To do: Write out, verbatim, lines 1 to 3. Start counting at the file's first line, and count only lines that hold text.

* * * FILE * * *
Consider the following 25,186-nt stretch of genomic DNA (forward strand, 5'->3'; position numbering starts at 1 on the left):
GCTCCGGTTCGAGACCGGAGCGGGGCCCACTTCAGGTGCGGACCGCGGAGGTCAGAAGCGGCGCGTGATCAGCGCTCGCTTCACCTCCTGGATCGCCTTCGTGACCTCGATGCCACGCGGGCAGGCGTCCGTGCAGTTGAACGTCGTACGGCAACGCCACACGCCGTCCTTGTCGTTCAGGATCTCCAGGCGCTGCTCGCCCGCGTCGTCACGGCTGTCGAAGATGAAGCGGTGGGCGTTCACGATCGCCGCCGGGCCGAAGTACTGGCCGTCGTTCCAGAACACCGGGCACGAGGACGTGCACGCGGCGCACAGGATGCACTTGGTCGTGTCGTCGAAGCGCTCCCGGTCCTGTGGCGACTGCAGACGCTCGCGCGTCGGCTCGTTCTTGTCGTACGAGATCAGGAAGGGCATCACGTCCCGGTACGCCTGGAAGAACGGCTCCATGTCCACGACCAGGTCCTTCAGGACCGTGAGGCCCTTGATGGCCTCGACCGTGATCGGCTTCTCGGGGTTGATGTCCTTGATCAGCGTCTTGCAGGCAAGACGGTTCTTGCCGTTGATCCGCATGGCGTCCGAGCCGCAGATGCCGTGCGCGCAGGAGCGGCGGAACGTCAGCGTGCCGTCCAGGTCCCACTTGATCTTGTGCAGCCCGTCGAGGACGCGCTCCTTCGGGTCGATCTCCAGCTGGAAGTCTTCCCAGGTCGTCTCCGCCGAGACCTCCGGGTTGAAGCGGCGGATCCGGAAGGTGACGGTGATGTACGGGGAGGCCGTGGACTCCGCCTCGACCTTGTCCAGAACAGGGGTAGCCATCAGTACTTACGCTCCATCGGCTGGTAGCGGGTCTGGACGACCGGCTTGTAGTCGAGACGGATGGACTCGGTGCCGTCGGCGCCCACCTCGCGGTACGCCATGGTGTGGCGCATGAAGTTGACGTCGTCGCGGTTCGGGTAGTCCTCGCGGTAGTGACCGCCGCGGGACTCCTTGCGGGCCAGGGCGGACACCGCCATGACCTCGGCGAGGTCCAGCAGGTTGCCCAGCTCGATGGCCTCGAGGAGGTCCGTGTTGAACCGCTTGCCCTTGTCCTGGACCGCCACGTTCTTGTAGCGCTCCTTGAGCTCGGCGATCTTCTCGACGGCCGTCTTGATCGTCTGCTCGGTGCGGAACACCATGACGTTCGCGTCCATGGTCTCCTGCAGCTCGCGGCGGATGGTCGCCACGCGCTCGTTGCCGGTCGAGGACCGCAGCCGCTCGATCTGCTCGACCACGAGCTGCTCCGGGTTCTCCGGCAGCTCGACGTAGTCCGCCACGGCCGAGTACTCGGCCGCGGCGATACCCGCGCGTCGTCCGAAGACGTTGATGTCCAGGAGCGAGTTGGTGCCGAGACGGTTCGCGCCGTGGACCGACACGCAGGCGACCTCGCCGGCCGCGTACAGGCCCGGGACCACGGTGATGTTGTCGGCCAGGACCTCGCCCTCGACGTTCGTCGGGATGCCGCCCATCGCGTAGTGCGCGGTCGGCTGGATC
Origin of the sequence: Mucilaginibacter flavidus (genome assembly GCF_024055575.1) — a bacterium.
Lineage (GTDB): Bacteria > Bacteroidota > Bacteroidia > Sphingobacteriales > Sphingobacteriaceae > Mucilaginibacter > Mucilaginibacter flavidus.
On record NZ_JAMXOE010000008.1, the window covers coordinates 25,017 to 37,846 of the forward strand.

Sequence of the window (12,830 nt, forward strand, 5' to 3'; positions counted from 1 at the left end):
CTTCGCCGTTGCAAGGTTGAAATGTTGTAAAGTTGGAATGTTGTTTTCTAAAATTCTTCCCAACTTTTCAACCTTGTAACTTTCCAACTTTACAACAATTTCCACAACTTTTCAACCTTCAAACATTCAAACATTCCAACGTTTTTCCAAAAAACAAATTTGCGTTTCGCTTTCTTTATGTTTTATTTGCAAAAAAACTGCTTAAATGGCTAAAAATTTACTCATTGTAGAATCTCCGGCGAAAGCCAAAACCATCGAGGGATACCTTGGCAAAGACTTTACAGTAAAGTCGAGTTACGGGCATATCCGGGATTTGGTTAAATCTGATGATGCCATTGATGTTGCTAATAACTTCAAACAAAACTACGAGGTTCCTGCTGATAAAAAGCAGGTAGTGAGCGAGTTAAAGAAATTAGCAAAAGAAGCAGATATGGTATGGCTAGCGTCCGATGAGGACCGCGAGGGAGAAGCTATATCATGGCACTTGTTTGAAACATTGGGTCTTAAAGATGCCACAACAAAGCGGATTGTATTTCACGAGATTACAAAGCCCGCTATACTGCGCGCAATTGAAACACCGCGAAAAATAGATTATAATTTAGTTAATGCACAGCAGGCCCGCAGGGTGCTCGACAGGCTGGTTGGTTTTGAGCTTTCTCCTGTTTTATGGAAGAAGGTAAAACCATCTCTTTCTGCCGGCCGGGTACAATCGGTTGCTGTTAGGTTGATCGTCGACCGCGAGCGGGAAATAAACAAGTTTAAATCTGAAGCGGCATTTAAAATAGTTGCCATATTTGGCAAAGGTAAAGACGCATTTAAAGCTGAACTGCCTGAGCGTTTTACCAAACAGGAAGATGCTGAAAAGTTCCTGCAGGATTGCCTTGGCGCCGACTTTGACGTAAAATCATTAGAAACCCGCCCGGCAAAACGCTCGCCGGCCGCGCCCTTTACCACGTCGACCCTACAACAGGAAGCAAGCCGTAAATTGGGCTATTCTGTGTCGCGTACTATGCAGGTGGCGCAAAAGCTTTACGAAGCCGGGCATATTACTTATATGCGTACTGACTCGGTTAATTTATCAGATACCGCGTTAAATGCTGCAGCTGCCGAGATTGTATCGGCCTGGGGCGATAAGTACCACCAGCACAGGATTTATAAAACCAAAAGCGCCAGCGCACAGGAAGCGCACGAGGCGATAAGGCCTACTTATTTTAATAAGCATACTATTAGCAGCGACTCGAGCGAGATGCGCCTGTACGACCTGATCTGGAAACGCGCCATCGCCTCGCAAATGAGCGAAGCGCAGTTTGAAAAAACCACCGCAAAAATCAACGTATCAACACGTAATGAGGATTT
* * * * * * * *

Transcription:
Consider the following 25,186-nt stretch of genomic DNA (forward strand, 5'->3'; position numbering starts at 1 on the left):
GCTCCGGTTCGAGACCGGAGCGGGGCCCACTTCAGGTGCGGACCGCGGAGGTCAGAAGCGGCGCGTGATCAGCGCTCGCTTCACCTCCTGGATCGCCTTCGTGACCTCGATGCCACGCGGGCAGGCGTCCGTGCAGTTGAACGTCGTACGGCAACGCCACACGCCGTCCTTGTCGTTCAGGATCTCCAGGCGCTGCTCGCCCGCGTCGTCACGGCTGTCGAAGATGAAGCGGTGGGCGTTCACGATCGCCGCCGGGCCGAAGTACTGGCCGTCGTTCCAGAACACCGGGCACGAGGACGTGCACGCGGCGCACAGGATGCACTTGGTCGTGTCGTCGAAGCGCTCCCGGTCCTGTGGCGACTGCAGACGCTCGCGCGTCGGCTCGTTCTTGTCGTACGAGATCAGGAAGGGCATCACGTCCCGGTACGCCTGGAAGAACGGCTCCATGTCCACGACCAGGTCCTTCAGGACCGTGAGGCCCTTGATGGCCTCGACCGTGATCGGCTTCTCGGGGTTGATGTCCTTGATCAGCGTCTTGCAGGCAAGACGGTTCTTGCCGTTGATCCGCATGGCGTCCGAGCCGCAGATGCCGTGCGCGCAGGAGCGGCGGAACGTCAGCGTGCCGTCCAGGTCCCACTTGATCTTGTGCAGCCCGTCGAGGACGCGCTCCTTCGGGTCGATCTCCAGCTGGAAGTCTTCCCAGGTCGTCTCCGCCGAGACCTCCGGGTTGAAGCGGCGGATCCGGAAGGTGACGGTGATGTACGGGGAGGCCGTGGACTCCGCCTCGACCTTGTCCAGAACAGGGGTAGCCATCAGTACTTACGCTCCATCGGCTGGTAGCGGGTCTGGACGACCGGCTTGTAGTCGAGACGGATGGACTCGGTGCCGTCGGCGCCCACCTCGCGGTACGCCATGGTGTGGCGCATGAAGTTGACGTCGTCGCGGTTCGGGTAGTCCTCGCGGTAGTGACCGCCGCGGGACTCCTTGCGGGCCAGGGCGGACACCGCCATGACCTCGGCGAGGTCCAGCAGGTTGCCCAGCTCGATGGCCTCGAGGAGGTCCGTGTTGAACCGCTTGCCCTTGTCCTGGACCGCCACGTTCTTGTAGCGCTCCTTGAGCTCGGCGATCTTCTCGACGGCCGTCTTGATCGTCTGCTCGGTGCGGAACACCATGACGTTCGCGTCCATGGTCTCCTGCAGCTCGCGGCGGATGGTCGCCACGCGCTCGTTGCCGGTCGAGGACCGCAGCCGCTCGATCTGCTCGACCACGAGCTGCTCCGGGTTCTCCGGCAGCTCGACGTAGTCCGCCACGGCCGAGTACTCGGCCGCGGCGATACCCGCGCGTCGTCCGAAGACGTTGATGTCCAGGAGCGAGTTGGTGCCGAGACGGTTCGCGCCGTGGACCGACACGCAGGCGACCTCGCCGGCCGCGTACAGGCCCGGGACCACGGTGATGTTGTCGGCCAGGACCTCGCCCTCGACGTTCGTCGGGATGCCGCCCATCGCGTAGTGCGCGGTCGGCTGGATC
Origin of the sequence: Mucilaginibacter flavidus (genome assembly GCF_024055575.1) — a bacterium.